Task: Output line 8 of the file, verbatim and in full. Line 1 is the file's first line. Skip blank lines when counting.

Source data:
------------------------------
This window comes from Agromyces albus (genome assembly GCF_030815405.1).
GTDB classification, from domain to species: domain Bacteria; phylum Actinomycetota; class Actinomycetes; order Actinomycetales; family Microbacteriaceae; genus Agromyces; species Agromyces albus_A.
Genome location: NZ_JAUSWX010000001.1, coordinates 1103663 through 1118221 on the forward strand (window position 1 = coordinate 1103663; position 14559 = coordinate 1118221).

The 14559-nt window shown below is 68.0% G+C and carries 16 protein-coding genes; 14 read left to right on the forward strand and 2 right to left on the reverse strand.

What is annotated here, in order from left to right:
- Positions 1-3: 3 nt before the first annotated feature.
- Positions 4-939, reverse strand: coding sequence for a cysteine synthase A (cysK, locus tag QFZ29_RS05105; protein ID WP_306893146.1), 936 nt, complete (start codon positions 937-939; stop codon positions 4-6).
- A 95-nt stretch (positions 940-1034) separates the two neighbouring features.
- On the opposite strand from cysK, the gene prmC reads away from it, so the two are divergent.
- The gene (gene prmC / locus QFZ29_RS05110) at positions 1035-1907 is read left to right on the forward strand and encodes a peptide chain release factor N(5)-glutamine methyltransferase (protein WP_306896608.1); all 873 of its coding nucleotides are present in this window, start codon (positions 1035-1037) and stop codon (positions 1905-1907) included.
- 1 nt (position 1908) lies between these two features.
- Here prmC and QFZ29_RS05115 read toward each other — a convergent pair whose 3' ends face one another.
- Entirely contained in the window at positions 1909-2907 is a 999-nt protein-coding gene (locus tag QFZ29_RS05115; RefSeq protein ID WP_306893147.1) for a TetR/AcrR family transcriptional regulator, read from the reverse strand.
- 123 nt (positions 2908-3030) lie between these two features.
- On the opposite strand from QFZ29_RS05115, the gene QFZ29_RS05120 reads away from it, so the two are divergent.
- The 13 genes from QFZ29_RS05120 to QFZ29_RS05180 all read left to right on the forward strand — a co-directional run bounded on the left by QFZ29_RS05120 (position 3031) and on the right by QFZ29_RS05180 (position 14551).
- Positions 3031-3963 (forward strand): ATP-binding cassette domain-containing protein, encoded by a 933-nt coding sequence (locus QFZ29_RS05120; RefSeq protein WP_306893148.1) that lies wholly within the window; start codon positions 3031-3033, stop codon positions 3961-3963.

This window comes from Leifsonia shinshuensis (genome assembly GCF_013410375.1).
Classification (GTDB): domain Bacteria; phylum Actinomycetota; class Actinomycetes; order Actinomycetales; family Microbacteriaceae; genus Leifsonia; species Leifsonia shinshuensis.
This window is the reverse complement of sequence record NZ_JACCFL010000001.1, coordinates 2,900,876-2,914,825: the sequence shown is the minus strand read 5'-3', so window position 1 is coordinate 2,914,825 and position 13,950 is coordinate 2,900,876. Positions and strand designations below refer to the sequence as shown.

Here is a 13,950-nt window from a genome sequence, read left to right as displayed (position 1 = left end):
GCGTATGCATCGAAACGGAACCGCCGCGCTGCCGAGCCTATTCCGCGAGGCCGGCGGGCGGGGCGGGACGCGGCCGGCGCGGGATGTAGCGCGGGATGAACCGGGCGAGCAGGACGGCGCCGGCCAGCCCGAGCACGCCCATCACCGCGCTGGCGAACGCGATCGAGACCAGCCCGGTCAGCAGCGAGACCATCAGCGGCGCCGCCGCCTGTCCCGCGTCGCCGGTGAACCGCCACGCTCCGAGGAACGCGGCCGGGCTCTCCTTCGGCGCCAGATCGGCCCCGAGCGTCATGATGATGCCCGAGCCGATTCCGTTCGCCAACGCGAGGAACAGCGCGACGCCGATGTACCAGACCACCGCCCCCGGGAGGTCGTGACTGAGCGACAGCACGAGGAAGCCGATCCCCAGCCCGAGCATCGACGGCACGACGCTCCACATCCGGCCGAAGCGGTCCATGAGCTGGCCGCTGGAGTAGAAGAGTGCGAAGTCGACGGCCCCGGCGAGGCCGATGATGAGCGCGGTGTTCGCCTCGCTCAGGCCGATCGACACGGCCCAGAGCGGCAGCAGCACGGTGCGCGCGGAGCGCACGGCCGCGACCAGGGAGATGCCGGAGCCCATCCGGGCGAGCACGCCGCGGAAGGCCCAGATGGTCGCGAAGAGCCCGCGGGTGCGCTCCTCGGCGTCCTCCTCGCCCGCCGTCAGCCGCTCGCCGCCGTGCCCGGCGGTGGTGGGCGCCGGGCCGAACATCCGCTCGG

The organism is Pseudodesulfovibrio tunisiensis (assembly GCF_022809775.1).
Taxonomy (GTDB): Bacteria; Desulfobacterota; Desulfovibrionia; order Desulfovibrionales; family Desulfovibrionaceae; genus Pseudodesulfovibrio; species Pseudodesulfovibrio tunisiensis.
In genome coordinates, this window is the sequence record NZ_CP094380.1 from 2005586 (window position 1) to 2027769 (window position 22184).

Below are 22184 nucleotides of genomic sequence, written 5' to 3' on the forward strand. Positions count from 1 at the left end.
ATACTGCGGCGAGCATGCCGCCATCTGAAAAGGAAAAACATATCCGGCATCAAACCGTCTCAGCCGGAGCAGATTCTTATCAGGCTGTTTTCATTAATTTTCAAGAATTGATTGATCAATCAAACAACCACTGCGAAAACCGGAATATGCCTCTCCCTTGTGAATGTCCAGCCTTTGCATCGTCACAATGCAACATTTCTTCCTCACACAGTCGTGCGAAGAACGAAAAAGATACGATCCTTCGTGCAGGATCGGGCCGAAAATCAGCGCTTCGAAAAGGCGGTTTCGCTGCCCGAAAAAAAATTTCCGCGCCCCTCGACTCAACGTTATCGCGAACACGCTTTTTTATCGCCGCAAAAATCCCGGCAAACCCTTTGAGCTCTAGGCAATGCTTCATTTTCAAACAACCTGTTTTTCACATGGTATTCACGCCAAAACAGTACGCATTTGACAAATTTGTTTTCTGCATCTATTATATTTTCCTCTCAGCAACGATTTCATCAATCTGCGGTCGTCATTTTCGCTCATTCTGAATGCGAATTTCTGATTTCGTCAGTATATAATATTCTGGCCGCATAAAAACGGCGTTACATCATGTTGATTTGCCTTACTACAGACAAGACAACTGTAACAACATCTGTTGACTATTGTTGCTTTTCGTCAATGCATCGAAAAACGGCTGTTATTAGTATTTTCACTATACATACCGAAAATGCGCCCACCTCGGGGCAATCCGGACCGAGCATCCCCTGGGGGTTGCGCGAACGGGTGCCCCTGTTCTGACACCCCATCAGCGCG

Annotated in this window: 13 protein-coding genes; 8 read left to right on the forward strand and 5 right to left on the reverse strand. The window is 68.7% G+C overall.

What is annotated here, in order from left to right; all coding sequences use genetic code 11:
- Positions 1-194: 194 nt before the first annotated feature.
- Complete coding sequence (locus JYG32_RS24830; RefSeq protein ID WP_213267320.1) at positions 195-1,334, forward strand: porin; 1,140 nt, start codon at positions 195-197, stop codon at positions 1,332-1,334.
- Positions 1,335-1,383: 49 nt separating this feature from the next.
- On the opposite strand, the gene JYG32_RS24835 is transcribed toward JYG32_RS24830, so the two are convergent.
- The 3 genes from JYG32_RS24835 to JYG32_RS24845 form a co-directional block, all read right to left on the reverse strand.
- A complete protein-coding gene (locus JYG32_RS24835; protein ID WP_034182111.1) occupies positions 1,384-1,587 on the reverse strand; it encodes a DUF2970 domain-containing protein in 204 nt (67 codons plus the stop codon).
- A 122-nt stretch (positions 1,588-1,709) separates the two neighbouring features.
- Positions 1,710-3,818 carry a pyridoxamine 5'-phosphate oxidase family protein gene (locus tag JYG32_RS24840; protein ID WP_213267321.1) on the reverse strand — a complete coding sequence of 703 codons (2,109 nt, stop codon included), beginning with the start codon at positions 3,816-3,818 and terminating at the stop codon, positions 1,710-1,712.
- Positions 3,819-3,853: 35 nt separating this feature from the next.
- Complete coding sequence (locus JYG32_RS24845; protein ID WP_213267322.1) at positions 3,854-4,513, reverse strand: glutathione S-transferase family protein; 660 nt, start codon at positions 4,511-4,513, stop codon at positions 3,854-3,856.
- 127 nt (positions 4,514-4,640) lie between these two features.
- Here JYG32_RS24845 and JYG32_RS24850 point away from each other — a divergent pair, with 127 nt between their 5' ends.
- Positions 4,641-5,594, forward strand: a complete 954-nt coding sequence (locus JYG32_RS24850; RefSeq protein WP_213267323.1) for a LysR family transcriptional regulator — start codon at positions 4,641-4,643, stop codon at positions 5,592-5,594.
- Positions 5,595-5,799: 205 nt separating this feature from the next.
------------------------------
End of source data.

- A 95-nt stretch (positions 940-1034) separates the two neighbouring features.